‘Leviathan’ by Paul Auster

aster“Six days ago, a man blew himself up by the side of a road in Wisconsin,”

thus starts the gripping tale of Benjamin Sachs. There are books that make you cry, ones that make you smile and sometimes laugh, some make you think and a few  that refuse to leave your mind. Then there are those rare ones that leave you with a haunting , disturbing feeling that is beyond any definition. And this is one of those rare ones.

As soon as  author Paul Aaron catches the news item in The New York Times, he is absolutely certain about the identity of the dead man. It is confirmed once the FBI reaches him after finding a piece of paper with his name and number from the explosion site. Paul denies any knowledge about who the man could be. He knows he is just buying some time, but for him , however small that time is, he has something important to do before the man’s identity is out in the open.

“It’s not that I want to defend what he did, but since he is no longer in a position to defend himself, the least I can do is explain who he was and give the true story of how he happened to be on that road in northern Wisconsin.”

What follows is a brilliant narration of Paul’s friendship with Sachs. From the moment they meet in a deserted bar, buying drinks for each other till both of them run out of money, there is an instant bond between the two writers. While Aaron is at the beginning of his literary career, Sachs already has a published novel to his credit, one that he wrote while in prison. He is also a well known author of regular articles in varied publications. The book takes you through the lives of both of them and their families. As Paul’s life and career becomes stable, we find Sachs’ life getting more and more troubled. He starts questioning his existence, he feels guilty about his wife’s love for him, in fact he even feels guilty about being alive. This leads him to an attempt on his own life. And this proves to be a crucial turning point of his life.

The three female characters that Auster introduces plays a pivotal role in Sach’s life – his wife Fanny of twenty years, the eccentric Maria Turner whom he considers his friend and the seductive Lillian Stern. It is as though they are destined to come into his  life and turn his life to a different direction at each juncture till it ends up in pieces on a cold morning by a roadside.

To call it a story would be sacrilege. It is the pouring out of a bleeding heart, a futile attempt to make some sense out of the hopelessness that Aaron feels when he thinks of his friend. The more you get engrossed in the life of Benjamin Sachs, the more difficult it is to believe that this is a work of fiction. The characters are  deeply etched with all the flaws and weaknesses that a normal or even a slightly abnormal human being could have. Aaron’s love for his friend seeps into you as well and you end up feeling as though you know Sachs as much as Aaron did. Some might find the narrative style too descriptive, but I felt that was the real strength of the book. This is one book that will really leave you shaken for some time and even question some of the things that you believe in.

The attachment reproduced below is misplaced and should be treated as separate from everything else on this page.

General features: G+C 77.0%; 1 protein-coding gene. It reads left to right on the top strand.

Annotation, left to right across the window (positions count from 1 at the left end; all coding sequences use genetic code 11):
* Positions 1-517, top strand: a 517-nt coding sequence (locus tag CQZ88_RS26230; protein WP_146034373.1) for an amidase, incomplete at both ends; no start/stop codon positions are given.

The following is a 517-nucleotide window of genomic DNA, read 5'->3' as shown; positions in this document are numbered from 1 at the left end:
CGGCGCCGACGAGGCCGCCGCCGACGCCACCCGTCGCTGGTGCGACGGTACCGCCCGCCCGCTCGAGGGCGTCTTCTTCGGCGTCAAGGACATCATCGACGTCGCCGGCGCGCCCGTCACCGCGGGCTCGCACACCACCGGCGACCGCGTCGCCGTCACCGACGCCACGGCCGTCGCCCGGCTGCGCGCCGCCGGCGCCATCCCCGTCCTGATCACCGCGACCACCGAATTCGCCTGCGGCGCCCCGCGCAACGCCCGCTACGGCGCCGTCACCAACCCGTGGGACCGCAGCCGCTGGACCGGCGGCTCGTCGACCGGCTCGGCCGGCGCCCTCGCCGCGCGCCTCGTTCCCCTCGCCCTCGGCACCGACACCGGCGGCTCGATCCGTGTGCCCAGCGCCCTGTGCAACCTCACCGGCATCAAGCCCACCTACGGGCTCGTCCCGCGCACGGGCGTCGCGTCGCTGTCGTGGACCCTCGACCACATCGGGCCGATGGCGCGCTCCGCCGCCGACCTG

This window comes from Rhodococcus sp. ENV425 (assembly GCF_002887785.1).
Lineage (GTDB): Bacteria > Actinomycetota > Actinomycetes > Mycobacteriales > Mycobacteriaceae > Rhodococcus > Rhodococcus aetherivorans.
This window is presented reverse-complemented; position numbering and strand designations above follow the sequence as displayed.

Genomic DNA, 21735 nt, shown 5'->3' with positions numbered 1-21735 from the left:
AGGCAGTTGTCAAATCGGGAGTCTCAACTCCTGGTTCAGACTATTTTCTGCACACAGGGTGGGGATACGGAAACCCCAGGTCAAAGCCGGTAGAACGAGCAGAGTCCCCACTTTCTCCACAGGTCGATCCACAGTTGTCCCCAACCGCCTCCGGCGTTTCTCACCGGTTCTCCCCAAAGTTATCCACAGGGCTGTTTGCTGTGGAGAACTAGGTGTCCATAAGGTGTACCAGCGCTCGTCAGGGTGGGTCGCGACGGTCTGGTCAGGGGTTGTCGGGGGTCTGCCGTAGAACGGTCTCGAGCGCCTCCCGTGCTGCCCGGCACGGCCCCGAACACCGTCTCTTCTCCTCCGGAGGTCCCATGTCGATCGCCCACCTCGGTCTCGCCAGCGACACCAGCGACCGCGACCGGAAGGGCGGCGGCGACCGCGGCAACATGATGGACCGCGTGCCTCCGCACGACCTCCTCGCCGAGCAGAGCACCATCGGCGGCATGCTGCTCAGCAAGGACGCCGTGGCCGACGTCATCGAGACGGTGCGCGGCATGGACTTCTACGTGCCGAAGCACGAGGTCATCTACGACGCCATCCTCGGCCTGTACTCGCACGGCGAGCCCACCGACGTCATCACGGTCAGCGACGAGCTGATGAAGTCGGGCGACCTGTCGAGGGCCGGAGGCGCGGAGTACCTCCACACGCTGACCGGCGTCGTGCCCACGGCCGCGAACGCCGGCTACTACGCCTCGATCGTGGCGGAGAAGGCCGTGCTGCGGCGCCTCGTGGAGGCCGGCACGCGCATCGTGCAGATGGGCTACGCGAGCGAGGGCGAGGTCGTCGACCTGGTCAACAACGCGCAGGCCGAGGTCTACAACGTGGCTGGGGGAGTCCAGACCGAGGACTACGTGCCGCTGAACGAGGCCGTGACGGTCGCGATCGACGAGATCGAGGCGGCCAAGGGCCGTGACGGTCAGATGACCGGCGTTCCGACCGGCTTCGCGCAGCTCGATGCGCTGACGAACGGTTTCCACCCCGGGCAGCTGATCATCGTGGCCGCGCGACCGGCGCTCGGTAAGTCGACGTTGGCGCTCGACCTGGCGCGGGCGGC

Amit, I can’t thank you enough for this beautiful gift.

Verdict : If you are looking for the normal path a plot would take with a clever play of dialogues, please turn away immediately. But, if you are someone who loves a brilliant piece of narration and characters that are so strongly developed that you end up feeling like someone close to them, this is pure gold.

4./ 5 

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About wanderlustathome

Dabbling in numbers for a living while dreaming of words all the while.

Posted on October 10, 2013, in 4*, Fiction. Bookmark the permalink. 4 Comments.

  1. I am really happy that you liked it. It is one of my favourite books. And do read the other three I gave you as an option. I know you will like them too. 🙂

  2. Brilliant review. The book sounds very interesting, like something I would like to read, though quite depressing. I think I will give it a try. Adding it to my wishlist.

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